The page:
Casual Gongfu Tea Preparation

I needed a break of the “genres of tea” posts I’m doing. They’re getting a little dry to write all at once, and they’re probably getting dry to read, too. For this reason, I want to give you a little variety. I want to touch on something more exciting and lively – casual gongfu tea preparation.

Gongfu shares the name with the martial art kung fu. The name means “with skill and precision” So, the gongfu tea preparation method means “tea preparation with skill and precision”

It’s one the the greatest ways to prepare tea, and I firmly believe every tea drinker should try it. It’s a lot of work and experimentation, so some may be adverse to taking up the art, but if you do, you will most assuredly not be disappointed. You get much better tastes and aromas, in a way cooler atmosphere. Plus, it’s fun.

I say it’s a lot of work and experimentation; however, this post will give you a considerable advantage, and will hopefully start you off in gongfu with a passion and excitement, rather than a frustration.

There are no set directions to do casual gongfu, but I am giving you a good starting point, and you will have no problem adjusting and growing from what this post will leave you with.

So, here goes.

Gongfu Cha

The basic premise of gongfu steeping is: more leaves, shorter steeping time, accurate, consistent temperature, and a small steeping vessel.

You will need a certain couple things for the gongfu steeping method, though not as many as you might imagine. In fact, the only real accoutrements you need are a steeping vessel, and a small cup.


I also recommended a serving vessel to decant your steeped tea into, a cloth, as you will inevitably spill tea (A dark cloth is the best, as stains are less visible,) a tea board, which is essentially a flat surface to put all of your accoutrements when steeping, and a fine strainer, which will catch small tea particles when decanting. There are many optional accoutrements, but none of them are necessary for a casual preparation.

Steeping Vessel:

When choosing a steeping vessel, you should go for a gaiwan or a small tea pot. I use a glass tea pot I got at DavidsTea. I love it, as I can monitor the steep constantly if I choose to. You can get one here. You may want to invest in a yixing tea pot (later post will explain this fully in my own words,) but I would recommend avoiding them until you explore tea and know what you want; you can only steep one kind of tea in a yixing, and is not a good investment for newcomers.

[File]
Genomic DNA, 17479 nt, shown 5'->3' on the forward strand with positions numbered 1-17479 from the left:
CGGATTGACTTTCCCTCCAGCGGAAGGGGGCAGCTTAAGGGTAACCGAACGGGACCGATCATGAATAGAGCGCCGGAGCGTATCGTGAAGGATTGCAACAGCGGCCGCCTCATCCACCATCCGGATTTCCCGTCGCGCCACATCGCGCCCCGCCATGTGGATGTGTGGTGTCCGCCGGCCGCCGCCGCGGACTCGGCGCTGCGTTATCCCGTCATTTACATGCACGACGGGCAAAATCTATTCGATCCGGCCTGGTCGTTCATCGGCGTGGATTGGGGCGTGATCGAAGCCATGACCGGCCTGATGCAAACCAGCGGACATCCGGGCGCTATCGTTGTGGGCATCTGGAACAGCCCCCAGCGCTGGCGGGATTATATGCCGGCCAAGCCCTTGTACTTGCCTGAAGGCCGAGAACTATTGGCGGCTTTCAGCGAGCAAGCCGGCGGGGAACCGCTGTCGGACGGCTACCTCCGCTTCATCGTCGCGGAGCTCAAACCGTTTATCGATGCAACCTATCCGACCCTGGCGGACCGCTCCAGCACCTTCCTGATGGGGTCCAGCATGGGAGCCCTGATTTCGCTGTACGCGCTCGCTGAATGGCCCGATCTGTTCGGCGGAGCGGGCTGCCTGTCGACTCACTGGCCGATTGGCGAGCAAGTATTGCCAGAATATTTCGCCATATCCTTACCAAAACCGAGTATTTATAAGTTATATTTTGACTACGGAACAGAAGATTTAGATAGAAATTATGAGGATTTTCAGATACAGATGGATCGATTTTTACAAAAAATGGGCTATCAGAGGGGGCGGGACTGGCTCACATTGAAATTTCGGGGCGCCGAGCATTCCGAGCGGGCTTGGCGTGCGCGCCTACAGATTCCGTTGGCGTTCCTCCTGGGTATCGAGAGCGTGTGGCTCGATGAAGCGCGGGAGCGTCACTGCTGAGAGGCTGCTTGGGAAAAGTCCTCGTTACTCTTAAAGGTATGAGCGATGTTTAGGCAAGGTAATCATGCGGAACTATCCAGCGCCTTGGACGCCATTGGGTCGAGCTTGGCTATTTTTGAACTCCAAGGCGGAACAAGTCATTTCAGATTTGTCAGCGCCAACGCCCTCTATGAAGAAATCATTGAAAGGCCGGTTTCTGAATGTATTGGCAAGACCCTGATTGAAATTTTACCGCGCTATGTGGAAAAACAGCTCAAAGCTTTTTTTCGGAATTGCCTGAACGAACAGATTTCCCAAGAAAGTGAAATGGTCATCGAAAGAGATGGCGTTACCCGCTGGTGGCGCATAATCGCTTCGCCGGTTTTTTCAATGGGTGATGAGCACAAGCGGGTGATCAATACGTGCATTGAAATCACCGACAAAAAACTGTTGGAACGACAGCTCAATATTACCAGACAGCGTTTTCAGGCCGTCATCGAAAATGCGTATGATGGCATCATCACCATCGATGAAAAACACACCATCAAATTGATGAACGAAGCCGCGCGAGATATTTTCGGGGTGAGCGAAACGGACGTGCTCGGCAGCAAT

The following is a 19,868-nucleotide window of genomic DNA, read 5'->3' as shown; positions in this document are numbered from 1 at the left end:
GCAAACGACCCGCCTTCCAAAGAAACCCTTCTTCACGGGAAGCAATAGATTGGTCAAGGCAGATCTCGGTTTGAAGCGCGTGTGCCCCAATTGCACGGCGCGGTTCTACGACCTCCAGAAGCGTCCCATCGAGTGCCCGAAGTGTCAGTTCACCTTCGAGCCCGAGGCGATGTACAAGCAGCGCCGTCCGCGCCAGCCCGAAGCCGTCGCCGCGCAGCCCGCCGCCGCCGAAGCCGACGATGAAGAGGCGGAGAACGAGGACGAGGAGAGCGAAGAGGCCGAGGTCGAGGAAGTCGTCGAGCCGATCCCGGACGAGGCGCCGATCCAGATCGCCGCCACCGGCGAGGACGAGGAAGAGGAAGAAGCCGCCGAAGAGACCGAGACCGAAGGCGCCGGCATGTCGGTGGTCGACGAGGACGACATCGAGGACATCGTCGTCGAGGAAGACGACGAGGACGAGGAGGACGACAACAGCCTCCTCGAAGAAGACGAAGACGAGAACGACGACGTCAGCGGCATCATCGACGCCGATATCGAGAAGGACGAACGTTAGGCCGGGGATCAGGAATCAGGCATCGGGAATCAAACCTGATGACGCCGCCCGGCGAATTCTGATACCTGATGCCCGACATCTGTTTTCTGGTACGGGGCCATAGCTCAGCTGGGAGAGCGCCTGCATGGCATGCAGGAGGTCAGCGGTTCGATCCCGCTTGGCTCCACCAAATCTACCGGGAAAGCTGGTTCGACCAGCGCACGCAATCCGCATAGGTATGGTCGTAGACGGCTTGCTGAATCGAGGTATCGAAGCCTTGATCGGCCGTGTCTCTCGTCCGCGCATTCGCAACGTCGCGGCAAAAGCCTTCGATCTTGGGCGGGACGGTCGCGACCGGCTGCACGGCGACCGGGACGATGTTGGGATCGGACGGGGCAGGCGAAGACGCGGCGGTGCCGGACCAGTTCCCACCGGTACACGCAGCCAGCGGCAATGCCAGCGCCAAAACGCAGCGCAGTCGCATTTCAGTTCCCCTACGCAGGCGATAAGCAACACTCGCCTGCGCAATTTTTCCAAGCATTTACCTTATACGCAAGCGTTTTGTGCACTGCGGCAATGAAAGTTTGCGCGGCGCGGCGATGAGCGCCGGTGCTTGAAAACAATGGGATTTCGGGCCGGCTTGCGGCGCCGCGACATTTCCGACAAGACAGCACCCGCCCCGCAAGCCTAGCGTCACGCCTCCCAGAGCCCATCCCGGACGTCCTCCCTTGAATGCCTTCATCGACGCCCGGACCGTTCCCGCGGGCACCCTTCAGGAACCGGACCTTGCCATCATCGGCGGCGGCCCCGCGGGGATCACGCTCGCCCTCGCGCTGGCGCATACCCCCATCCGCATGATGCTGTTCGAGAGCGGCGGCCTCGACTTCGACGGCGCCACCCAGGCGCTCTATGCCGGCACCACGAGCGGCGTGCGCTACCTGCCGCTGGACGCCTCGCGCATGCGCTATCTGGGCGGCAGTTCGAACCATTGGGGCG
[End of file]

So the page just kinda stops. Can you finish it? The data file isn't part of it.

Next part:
Your steeping vessel should be between 90ml-160ml or so. If you are expecting to only prepare for yourself, a smaller vessel is better. For a group, a larger one. As I mentioned, you only need a vessel and a cup. This is a very small investment. Less than $10 if you shop wisely. My recommendation would be to go to China town and check out kitchenware shops.

To my Toronto readers: You can get a 150ml (or so) gaiwan and a cup for about $7. I can get you the exact shop name, even. It is seriously not a big investment.

Where it can get pricey is in tea. Chinese tea of all varieties is best for the gongfu method. Taiwanese tea is good for gongfu, also. Other growing regions should be avoided, honestly, unless you’re confident/willing to experiment. It may work, but there’s a good chance it won’t. The investment isn’t bad if you go the right shops. Even if it’s an amazing tea, it can be priced $0.50 per steeping session. Adagio Teas has extremely affordable, good quality tea. You can get some of this tea for $0.10 per steeping session.

Water Quality:

Now, at a later post I will go into excruciating detail about proper water quality, but it is too intimidating for this venue, so I will spare you at present. To get a crash course, most tap water is too hard to use for tea. The best water comes from a natural spring source, but obviously that’s not available to most. I would recommend using filtered water or bottled water. Brita filters work lovely as an affordable, quality option.


Now that you have your accoutrements and the water, you need to consider the temperature of the tea. Sometimes the vendor will give you steeping instructions, but sometimes they won’t. If they don’t, fear not! I have prepared a chart for common ranges of temperature. All of these teas are approximate. If your tea tastes too bitter or burnt, your temperature might be too high. Adjust as necessary.

White: 80-90c (176-194f) is a good range for white tea. As I mentioned in the white tea post, it’s a resilient tea to steep, but you will enjoy it more if it’s within that range.

Green: 80-85c (176-185f)  Keep in mind this applies to only Chinese greens. Japanese greens are usually steeped at a lower temperature.

Oolong: 90-95c (194-203f)

Dark tea: 90-100c (195-212f)  I typically like to do 95 degrees Celsius (203f) Dark tea is post-fermented black tea like pu-erh.